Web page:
What the future of personalized medicine has to do with the cross-pollination of design and engineering.
Last year, I had the pleasure of profiling the extraordinary artist Daisy Ginsberg for Wired UK. (We also shared a crazy New York adventure that involved a Russian homeless man with Cheetos in his beard and anterograde amnesia.) I called Ginsberg a “postmodern Michelangelo” — and she very much is one, working at the fascinating intersection of design and research as she explores the bleeding edge of art and science, particularly the field of synthetic biology.
Photo by Leon Csernohlavek
E.chromi is one of Ginsburg’s most notable projects — an ambitious collaboration in which she and designer James King partnered with seven Cambridge University biology undergraduates to develop a designer strain of bacteria capable of detecting and notifying you of the concentration of pollutants in water by secreting colors visible to the naked eye. The team designed standardized sequences of DNA called BioBricks, each containing genes from existing organisms capable of producing color, and inserted them into E. coli bacteria.
The project won MIT’s International Genetically Engineered Machine Competition in 2009 and the film about it recently won the best documentary award at Bio:Fiction, the world’s first synthetic biology film festival.
Synthetic biology is promising to change the world, from sustainable fuel to tumor-killing bacteria. But personally I’m skeptical about how we should use it — just because we can do it doesn’t mean we should.” ~ Daisy Ginsberg
What makes E.chromi most fascinating are its diverse and tremendously valuable real-life applications, from testing groundwater for arsenic to producing natural, chemical-free colorings and dyes for food and textiles to personalized disease monitoring via custom probiotic yogurt.
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What going to school without underwear has to do with ruling the world.
A few months ago, our friends from Acumen Fund launched the Search for the Obvious initiative — a quest to find everyday objects and ideas that dramatically improve quality of life. In its latest iteration, SFTO challenged people to imagine a world without moms in an effort to raise awareness about the 7 million women who are injured and 350,000 women who die from complications due to childbirth every year — yet of the world’s 1,000 childbirth deaths per day, 800 are preventable by providing simple, basic maternal health care.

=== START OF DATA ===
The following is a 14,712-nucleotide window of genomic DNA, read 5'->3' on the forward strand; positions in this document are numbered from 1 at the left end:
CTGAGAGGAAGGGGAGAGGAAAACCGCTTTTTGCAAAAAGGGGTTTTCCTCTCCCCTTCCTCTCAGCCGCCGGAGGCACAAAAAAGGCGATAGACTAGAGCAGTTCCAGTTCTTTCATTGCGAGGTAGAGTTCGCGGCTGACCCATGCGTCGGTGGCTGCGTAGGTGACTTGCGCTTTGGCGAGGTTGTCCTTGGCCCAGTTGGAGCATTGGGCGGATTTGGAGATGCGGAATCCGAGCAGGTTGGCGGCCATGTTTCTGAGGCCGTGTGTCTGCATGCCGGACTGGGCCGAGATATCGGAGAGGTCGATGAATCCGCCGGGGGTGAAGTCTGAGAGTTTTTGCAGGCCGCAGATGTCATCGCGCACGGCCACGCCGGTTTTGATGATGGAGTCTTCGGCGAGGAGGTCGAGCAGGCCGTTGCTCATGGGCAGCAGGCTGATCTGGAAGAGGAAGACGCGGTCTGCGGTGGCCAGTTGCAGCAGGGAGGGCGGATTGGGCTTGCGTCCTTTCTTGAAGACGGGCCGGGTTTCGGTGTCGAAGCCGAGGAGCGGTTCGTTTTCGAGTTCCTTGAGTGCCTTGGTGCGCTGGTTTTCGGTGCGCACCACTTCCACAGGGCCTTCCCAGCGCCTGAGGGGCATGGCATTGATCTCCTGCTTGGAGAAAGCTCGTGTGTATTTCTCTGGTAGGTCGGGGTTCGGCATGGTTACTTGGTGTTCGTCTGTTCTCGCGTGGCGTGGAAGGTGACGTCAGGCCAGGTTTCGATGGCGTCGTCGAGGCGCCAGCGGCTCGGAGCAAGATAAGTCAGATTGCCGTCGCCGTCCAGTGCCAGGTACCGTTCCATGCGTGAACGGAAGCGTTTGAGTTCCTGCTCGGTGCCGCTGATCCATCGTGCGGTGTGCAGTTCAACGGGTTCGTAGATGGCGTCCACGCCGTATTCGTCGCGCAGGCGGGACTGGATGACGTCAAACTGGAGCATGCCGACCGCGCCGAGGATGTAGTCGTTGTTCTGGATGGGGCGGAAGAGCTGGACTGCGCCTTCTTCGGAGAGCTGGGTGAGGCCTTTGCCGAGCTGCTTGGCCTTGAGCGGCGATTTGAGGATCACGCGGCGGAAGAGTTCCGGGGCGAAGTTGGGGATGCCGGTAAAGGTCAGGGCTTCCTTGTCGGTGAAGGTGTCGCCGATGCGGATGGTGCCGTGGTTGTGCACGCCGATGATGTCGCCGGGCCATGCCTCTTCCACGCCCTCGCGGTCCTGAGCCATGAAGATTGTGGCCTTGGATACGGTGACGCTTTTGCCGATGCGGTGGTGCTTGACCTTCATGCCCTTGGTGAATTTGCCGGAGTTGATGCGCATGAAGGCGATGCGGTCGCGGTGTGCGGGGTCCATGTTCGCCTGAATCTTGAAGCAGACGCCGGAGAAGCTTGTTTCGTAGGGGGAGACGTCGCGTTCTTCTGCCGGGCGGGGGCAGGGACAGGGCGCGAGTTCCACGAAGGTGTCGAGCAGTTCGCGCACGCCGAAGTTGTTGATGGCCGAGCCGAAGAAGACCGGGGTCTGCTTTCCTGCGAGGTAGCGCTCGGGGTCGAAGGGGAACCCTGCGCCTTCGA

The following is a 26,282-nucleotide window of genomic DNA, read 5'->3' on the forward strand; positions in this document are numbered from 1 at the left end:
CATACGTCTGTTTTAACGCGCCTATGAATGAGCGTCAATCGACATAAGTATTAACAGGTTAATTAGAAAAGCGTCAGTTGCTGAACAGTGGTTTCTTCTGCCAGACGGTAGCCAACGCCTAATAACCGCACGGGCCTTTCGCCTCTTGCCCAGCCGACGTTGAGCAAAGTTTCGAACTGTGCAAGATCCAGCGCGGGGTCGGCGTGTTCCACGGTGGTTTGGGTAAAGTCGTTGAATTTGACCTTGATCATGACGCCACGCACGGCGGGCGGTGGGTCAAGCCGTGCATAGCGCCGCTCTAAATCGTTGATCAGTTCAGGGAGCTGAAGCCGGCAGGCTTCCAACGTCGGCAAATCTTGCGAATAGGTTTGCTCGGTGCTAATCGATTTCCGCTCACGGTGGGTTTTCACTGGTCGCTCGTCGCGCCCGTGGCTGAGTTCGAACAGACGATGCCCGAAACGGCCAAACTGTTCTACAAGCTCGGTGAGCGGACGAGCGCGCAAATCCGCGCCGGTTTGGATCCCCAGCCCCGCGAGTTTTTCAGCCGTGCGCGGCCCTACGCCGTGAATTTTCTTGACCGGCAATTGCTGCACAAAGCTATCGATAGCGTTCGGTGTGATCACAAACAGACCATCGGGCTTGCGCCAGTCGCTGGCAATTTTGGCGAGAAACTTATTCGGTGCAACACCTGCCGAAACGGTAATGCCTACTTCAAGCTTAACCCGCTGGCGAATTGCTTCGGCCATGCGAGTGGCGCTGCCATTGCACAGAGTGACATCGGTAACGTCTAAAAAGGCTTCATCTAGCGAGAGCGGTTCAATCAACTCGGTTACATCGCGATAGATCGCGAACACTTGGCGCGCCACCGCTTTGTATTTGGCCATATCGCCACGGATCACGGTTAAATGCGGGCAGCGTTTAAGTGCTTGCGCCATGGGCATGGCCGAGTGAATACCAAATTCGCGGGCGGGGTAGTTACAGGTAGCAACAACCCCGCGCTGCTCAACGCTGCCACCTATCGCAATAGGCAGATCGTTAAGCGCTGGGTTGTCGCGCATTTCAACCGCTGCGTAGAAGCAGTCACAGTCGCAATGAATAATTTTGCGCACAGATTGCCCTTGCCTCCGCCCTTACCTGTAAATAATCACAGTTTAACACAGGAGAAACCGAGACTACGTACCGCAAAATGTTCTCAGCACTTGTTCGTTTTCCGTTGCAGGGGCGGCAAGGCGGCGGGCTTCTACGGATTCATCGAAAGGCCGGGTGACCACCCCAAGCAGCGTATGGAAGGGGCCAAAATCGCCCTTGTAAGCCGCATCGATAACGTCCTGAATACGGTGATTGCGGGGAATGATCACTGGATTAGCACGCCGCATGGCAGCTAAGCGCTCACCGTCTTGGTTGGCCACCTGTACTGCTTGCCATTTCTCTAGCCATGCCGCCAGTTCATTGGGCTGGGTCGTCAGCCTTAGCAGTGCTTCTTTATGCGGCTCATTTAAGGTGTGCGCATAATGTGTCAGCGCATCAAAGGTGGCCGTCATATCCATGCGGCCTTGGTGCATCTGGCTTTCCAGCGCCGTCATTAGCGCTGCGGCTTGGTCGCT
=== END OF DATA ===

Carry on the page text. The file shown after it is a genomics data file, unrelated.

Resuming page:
The challenge received dozens of submissions from all over the world across a variety of categories, from video to tweet to guerrilla. This poignant entry by the Jubilee Project, reminiscent of the beautiful Fifty People One Question, won the video category with its candid, deeply human journey into the richness and multiplicity of mothers’ impact on who we are and how we go through the world.
This video was inspired by our desire to help moms around the world because of the love and care we received from our own moms. We wanted to capture a genuine and raw spectrum of voices that spoke to just how much moms mean to all of us.”
See the other category winners and find out about ways to help save moms around the world on the official challenge page. For more on Acumen Fund’s work for maternity hospitals, don’t miss this excellent ABC News interview with founder Jacqueline Novogratz, whose TED talk on the life of immersion remains an all-time favorite.
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The highly contested nonfiction category of the Pulitzer Prize is as much a measure of good writing as it is a reflection of the era’s cultural concerns. The 2011 nonfiction winner was The Emperor of All Maladies: A Biography of Cancer (public library) by Columbia professor of medicine Siddhartha Mukherjee — an intelligent and illuminating medical and sociocultural history of the ubiquitous disease, from its origin to the first recorded cases to modern medicine’s ongoing struggle to find effective treatment.
When I started writing this book, I thought of cancer as a disease. But as I wrote more and more about it, it seemed as though it was not just a disease but something that envelops our lives so fully that it was writing about someone. It was like writing about an alter personality, an illness that had a psyche, a behavior, a pattern of existing.
The book begins with the stories of pathologist Sidney Farber and philanthropist Mary Lasker, who is credited with launching the war on cancer by urging scientists and the government to race for a cure of the little-understood killer.
The second half of the narrative shifts from the cultural to the scientific context of humanity’s battle with the disease, focusing on the incremental yet game-changing discoveries of a various brilliant scientists over the past half-century as the scientific community raced to understand how cell become cancerous in order to better address prevention and treatment.
So fascinating is the book that one dedicated fan used its narrative to extract a visual timeline of cancer from 1950 to the present:
With its blend of cultural anthropology, rigorous research, and genuine empathy, The Emperor of All Maladies is, as the Pulitzer unequivocally implies, a pinnacle of nonfiction that oscillates between the profoundly distressing cultural tyranny of a presently incurable disease and the relentless scientific exhilaration embedded in the very possibility of unraveling this great and all-consuming mystery.
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